In my opinion, the Rockler light gives off the best quality of light — I feel it reproduces color better, but that could also be because the color temperature is in the daylight range. The color of the original fluorescent tubes, the Feit shop light, and the Feit replacement tubes are all pretty similar, but I think the Feit LED replacement tubes have a slightly better color, and the fluorescent tubes have the worst overall color.
What is really surprising though is the relative light intensity. I ran the test twice and got similar results both times. The Feit replacement tubes delivered greater illumination intensity directly beneath the light than the Feit shop light, even though the shop light has a slightly higher lumen rating. At first I thought this might be because the replacement tubes have a built in reflector, but I examined the Feit shop light and it uses a similar internal reflector.
Lumen ratings just tell you how much light a fixture puts out, whereas lux measures the intensity of that light at a certain location. Since I was measuring the intensity directly underneath the lights, it is possible that the distribution of light from the Feit shop light and the replacement tubes is different. Perhaps the shop light disperses more light to the sides.
Both the fluorescent tubes and the LED replacement tubes use a fluorescent fixture with an electronic ballast. This makes them less efficient and gives them a poor power factor. The efficiency difference between the Feit shop light and the Feit replacement tubes isn’t really enough to worry about, but the power factor might make a difference if you are in an industrial setting or if you use a motion detector to turn on the lights when you enter the shop.
Motion detectors, timers, and home automation switches can be rated differently for different types of lighting. For example a typical device might say that it can handle up to 800W of incandescent bulb lighting, or something like 400W for fluorescent lights, or sometimes they’ll say 800VA.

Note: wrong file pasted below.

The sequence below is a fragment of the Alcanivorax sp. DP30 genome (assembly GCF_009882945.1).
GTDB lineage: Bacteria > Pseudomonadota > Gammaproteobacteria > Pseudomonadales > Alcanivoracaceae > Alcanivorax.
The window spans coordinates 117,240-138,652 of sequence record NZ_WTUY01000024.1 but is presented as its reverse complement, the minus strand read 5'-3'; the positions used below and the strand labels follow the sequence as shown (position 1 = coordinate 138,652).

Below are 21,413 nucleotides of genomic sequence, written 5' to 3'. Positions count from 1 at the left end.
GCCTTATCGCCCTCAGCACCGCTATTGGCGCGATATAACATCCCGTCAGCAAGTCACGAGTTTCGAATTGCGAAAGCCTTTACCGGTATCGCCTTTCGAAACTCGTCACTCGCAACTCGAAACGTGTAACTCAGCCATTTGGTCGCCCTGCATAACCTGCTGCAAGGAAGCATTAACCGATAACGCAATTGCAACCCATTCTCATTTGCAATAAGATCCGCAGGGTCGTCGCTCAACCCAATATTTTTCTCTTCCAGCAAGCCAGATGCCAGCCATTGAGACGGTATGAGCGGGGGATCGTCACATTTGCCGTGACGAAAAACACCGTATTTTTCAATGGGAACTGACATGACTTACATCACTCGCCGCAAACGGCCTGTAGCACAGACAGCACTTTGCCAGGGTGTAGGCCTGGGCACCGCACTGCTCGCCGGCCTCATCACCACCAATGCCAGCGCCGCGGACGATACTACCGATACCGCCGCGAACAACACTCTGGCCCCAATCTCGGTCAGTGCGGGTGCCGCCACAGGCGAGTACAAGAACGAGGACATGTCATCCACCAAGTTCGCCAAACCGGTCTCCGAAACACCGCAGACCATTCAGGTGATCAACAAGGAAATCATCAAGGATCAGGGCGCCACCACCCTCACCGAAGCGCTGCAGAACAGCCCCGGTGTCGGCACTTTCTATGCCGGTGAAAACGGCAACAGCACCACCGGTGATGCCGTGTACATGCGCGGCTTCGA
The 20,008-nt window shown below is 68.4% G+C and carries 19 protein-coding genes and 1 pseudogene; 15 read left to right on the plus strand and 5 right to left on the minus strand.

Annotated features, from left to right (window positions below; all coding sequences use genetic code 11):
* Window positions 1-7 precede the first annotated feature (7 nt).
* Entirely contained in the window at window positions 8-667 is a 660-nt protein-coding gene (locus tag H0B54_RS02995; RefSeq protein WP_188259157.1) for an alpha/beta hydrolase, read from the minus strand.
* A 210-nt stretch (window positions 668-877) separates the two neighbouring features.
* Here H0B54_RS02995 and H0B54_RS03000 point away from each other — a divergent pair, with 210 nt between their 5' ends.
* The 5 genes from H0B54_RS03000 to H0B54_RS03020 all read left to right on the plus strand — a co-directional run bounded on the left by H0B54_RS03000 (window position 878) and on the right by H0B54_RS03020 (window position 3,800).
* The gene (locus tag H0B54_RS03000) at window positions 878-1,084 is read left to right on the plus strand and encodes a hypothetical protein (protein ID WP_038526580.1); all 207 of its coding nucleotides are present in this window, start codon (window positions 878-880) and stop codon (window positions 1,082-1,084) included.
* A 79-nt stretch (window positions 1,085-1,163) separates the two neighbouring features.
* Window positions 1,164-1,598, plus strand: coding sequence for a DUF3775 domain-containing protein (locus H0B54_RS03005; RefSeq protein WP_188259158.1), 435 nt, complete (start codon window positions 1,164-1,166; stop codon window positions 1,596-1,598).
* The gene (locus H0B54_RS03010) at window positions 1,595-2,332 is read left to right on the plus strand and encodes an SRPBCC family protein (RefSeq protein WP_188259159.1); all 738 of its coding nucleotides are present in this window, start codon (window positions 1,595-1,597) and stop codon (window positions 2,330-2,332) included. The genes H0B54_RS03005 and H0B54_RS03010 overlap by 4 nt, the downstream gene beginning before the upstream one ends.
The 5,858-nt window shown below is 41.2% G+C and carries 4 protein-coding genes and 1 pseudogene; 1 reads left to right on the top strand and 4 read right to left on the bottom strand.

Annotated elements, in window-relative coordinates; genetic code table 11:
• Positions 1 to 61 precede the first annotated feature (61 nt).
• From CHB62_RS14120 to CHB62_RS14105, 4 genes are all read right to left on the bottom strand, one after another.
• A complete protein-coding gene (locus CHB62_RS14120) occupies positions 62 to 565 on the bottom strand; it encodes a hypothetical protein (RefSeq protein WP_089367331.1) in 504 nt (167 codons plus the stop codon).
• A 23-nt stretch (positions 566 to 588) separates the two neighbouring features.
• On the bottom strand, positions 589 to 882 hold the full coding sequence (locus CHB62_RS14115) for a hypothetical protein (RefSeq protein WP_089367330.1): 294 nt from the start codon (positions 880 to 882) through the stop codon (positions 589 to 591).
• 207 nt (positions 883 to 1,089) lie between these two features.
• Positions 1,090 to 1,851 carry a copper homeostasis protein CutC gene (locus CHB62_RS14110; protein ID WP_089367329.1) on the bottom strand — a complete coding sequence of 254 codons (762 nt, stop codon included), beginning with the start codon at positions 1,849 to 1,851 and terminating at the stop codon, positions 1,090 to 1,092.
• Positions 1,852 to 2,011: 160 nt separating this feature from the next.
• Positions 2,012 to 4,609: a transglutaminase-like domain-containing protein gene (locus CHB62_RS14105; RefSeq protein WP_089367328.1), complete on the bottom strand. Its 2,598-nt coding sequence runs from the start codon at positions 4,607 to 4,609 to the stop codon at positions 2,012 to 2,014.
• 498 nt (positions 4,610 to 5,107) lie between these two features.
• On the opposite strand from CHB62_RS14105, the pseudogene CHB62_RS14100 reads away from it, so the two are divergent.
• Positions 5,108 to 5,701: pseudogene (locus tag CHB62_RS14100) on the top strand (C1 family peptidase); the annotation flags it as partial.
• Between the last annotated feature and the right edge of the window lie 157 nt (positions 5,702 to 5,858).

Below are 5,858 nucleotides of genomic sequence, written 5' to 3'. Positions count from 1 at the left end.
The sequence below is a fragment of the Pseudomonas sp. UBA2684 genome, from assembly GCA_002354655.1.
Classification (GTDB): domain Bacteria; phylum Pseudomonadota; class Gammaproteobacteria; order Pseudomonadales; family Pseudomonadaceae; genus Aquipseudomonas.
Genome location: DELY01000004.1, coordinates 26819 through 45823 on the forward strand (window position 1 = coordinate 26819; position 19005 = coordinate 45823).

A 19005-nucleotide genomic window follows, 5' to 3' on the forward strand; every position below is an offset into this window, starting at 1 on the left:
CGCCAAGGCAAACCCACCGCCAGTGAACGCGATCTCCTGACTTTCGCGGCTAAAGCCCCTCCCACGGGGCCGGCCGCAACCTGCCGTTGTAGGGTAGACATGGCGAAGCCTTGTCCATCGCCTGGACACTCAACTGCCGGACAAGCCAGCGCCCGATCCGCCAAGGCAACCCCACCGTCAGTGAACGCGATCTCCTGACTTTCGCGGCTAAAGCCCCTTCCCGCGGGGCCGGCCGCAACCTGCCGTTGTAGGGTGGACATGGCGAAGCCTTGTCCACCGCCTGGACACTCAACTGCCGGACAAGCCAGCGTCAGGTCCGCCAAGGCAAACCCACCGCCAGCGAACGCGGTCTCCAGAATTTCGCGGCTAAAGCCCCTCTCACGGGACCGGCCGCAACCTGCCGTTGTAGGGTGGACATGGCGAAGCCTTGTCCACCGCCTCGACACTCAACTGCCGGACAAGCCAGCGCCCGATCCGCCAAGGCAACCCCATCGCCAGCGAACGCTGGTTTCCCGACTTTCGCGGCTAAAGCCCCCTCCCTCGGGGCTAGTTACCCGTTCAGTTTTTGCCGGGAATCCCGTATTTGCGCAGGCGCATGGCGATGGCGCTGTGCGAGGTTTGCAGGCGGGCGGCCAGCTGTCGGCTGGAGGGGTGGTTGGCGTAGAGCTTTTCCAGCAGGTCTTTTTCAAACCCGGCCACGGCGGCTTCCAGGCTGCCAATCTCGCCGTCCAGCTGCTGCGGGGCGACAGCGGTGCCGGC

For example, both the Feit shop light and the replacement LED tubes in a fluorescent fixture use about 38 watts, but since the power factor of the fluorescent fixture is 0.6, this means it uses more VA – about 63VA, so you’d be able to control fewer fixtures.
What to Buy
While I was working on this comparison, Costco sold out of the Feit LED replacement tubes and started selling a similar Feit replacement tube under a different stocking number and packaged in a different box.
After comparing both sets of replacement tubes and repeating all the readings from the Kill-A-Watt and my Lux Meter app, the only real difference between the two products I could find was that the old product had a part number “T48/4K/LED/2,” while the new product had a part number “T48/41K/LED/2.”
The Feit LED shop lights can be found at Costco for $30 , but I’ve seen them go on sale for as low as $24. I can’t find the old Feit tubes anymore but the newer seemingly identical tubes regularly run $18.
They are on sale for $14 each, thru 10/23/16.
If you are looking for the best bang for the buck, the Feit LED replacement tubes seem be the winner. If you already have fluorescent fixtures, they are the cheapest option and compare favorably to the Feit shop light.
If total efficiency and daylight color are what you are after, and you don’t care about paying more, the Feit lights can’t beat the Rockler light.
The Rockler LED shop light regularly retails for $60, but it goes on sale regularly for $50.
Sorry, but I don’t have any links for the Feit products. I’ve looked and I cannot find anything close enough to either the Feit shop light or replacement tubes, at least not close enough to where I could recommend without having to retest them. The closest I’ve found is people reselling Costco products on eBay.